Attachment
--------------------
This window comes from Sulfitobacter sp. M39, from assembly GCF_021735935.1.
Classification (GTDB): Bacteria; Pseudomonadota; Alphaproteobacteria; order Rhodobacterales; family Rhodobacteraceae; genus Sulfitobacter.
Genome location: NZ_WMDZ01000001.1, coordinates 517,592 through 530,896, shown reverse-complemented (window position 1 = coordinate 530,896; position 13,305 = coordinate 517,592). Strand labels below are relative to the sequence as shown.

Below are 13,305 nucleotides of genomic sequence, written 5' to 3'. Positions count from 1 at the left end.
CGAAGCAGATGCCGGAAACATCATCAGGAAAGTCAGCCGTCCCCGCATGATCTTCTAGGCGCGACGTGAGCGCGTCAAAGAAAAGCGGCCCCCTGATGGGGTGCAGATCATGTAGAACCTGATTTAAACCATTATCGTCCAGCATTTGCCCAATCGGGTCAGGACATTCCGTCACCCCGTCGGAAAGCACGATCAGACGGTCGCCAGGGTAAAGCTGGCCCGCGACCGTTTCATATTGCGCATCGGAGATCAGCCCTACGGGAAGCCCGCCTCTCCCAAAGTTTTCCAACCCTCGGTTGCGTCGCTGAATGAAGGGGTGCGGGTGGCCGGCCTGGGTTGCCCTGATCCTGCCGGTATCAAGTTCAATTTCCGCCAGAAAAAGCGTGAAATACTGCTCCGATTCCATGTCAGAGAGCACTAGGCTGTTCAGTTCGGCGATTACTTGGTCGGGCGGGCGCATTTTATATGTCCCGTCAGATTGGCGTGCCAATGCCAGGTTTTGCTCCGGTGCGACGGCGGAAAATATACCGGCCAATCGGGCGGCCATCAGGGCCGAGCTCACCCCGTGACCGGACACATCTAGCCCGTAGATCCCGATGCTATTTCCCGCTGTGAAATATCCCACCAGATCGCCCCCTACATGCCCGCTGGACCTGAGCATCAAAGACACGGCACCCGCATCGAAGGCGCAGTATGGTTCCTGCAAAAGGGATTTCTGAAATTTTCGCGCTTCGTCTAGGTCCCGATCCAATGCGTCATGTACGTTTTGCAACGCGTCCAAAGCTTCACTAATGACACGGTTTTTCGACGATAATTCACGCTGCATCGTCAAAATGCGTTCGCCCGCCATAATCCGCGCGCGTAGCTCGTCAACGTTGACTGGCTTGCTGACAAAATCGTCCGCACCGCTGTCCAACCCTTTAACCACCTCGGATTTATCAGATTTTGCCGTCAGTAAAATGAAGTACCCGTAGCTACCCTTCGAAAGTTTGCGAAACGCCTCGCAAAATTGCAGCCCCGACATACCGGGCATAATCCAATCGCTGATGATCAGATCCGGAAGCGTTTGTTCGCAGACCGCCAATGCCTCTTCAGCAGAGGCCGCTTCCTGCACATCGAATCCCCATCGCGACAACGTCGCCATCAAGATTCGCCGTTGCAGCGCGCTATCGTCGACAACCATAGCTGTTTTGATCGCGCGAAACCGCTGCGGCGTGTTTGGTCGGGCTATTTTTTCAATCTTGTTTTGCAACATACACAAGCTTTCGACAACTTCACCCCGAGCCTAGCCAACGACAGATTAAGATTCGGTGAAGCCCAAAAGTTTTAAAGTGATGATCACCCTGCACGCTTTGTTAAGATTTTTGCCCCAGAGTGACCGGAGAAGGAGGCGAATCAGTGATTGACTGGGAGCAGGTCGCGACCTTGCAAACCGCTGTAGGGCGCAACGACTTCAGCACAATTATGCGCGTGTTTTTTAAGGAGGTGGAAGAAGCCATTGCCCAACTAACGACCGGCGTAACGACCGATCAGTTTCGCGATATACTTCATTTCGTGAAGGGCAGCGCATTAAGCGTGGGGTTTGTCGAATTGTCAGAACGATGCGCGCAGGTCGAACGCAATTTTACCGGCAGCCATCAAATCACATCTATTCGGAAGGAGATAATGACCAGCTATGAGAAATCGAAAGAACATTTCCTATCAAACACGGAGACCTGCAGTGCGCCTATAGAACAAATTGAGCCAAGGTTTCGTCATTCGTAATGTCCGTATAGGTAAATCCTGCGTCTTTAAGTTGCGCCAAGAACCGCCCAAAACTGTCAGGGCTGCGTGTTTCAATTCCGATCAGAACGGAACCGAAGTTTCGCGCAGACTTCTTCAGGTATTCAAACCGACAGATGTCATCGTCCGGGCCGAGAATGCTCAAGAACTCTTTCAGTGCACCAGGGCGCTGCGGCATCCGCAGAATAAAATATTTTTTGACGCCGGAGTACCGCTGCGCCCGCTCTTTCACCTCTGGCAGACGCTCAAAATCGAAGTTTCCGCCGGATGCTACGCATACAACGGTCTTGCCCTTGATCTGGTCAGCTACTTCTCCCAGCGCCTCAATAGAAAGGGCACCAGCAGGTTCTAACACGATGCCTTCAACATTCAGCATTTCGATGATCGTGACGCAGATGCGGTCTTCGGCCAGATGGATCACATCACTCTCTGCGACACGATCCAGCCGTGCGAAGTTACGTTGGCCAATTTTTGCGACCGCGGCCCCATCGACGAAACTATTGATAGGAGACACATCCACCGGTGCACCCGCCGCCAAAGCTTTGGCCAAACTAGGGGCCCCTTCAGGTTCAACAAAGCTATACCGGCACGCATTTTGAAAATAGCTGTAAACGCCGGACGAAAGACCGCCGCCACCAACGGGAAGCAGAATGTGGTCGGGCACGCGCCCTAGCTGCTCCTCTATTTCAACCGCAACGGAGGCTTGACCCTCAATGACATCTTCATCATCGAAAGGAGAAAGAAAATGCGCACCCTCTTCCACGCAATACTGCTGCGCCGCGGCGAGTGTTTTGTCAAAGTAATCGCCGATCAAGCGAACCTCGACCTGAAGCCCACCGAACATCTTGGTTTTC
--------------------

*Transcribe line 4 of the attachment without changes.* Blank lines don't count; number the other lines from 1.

Below are 13,305 nucleotides of genomic sequence, written 5' to 3'. Positions count from 1 at the left end.